The Standoff At Sandy Cay In The South China Sea – Analysis


When I began researching South China Sea issues, the topic was often the butt of deprecating jokes from ‘global strategic thinkers’ because they thought the issues were   ‘inconsequential’.  A common comment was ‘sea level rise will solve all the problems there, ‘ implying that the sea will cover all the contested features and thus make the disputes over ownership irrelevant. Such banality woefully underestimated the significance and complexity of these territorial and jurisdictional conundrums. We now know that these disputes could spark serious kinetic conflict. And instead of disputed features in the Spratlys becoming submerged, the reverse has now happened.  A new natural feature –Sandy Cay–has appeared, and become the focus of a dangerous standoff over its ownership.

Sandy Cay is actually three coalescing sand bars situated between Philippines -occupied Thitu (Pag-asa) and China-occupied Subi. They are now above water at high tide. Thus they are legal ‘rocks’ which according to the UN Convention on the Law of the Sea (UNCLOS) entitles them to a 12 nautical mile (nm) territorial sea. A territorial sea is the sovereign territory of a state and this sovereignty extends to the airspace above and the seabed below and of course the associated resources.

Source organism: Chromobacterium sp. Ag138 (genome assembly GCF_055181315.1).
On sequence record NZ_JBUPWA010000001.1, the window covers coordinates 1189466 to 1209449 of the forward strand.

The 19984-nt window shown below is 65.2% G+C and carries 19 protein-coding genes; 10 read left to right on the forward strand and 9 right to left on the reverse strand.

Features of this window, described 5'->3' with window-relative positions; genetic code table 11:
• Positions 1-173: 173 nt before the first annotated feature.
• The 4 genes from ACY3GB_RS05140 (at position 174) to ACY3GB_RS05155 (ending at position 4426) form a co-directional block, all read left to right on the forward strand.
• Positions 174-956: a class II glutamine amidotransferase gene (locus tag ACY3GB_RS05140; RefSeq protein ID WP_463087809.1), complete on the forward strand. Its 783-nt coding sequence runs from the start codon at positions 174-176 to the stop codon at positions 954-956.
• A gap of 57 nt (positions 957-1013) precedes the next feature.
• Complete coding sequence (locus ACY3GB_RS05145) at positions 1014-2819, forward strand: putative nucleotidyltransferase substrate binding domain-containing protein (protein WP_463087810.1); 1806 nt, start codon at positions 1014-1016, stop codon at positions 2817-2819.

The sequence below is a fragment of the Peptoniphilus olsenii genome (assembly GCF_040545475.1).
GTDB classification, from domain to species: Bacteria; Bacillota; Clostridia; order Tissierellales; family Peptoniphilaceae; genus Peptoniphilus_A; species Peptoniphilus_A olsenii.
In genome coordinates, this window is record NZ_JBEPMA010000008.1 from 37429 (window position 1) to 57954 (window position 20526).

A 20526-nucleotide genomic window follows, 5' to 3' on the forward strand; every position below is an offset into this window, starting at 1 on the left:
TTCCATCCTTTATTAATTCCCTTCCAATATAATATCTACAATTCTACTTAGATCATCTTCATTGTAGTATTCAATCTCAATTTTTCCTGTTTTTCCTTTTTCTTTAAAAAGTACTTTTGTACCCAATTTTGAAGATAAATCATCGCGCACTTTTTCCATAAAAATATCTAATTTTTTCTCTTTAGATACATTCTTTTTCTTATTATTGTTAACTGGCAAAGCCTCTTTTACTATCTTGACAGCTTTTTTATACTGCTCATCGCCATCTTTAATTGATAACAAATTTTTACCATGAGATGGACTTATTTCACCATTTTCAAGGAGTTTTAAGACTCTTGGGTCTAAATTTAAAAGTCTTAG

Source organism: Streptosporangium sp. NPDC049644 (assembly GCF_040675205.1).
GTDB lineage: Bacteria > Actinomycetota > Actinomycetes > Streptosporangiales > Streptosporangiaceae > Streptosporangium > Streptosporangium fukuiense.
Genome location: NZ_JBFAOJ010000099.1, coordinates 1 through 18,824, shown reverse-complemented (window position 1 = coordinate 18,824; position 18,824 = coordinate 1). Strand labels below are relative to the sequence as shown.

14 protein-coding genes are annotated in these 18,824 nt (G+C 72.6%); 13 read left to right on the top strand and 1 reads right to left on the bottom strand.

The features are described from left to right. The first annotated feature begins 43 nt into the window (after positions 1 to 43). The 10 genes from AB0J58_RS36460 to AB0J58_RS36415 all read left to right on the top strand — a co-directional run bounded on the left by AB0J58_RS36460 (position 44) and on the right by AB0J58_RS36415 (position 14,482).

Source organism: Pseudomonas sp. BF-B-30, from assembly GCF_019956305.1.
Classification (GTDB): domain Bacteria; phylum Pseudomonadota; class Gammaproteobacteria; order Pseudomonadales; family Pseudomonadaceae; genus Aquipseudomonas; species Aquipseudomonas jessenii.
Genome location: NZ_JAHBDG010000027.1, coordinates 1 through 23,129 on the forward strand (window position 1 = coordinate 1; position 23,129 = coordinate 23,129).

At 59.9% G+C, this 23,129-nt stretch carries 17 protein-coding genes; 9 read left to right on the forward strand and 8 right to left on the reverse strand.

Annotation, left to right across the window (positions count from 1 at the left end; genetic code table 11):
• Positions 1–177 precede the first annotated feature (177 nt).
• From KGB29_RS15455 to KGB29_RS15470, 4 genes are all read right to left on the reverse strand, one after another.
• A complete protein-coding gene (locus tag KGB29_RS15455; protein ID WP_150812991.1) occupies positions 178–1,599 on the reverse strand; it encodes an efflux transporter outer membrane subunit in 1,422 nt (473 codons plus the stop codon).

Given the sweeping claims to parts of the South China Sea, ordinarily a dispute over the ownership of a sandbar would not be a big deal. But it so happens that the sovereign of these sandbars would significantly enhance its strategic and legal position in the area. This probably underlies the recent tiff between the Philippines and China. China appears to be trying to protect its sovereignty claim over Sandy Cay.

Indeed, according to the Philippines Ambassador to China, Chito Sta. Romano, China is “watching Sandy Cay”.

The current contretemps arose in January 2019 when a swarm of about 275 Chinese vessels appeared near Thitu beginning in January 2019. The Philippines declared that the presence of the vessels violated its “sovereignty, sovereign rights, and jurisdiction”. Many thought this swarm was a response to the Philippines construction on Thitu. It may have started out that way, but the focus is now on Sandy Cay and the issue has become much more complicated.

Thitu is an above high tide feature. This means that it also is a legal rock entitled to a 12 nm territorial sea.  China claims and occupies Subi Reef – about 16 nm to the west.  Subi is a low tide feature not entitled to a territorial sea.  Indeed it is not legal “territory” and cannot be claimed as such by any nation.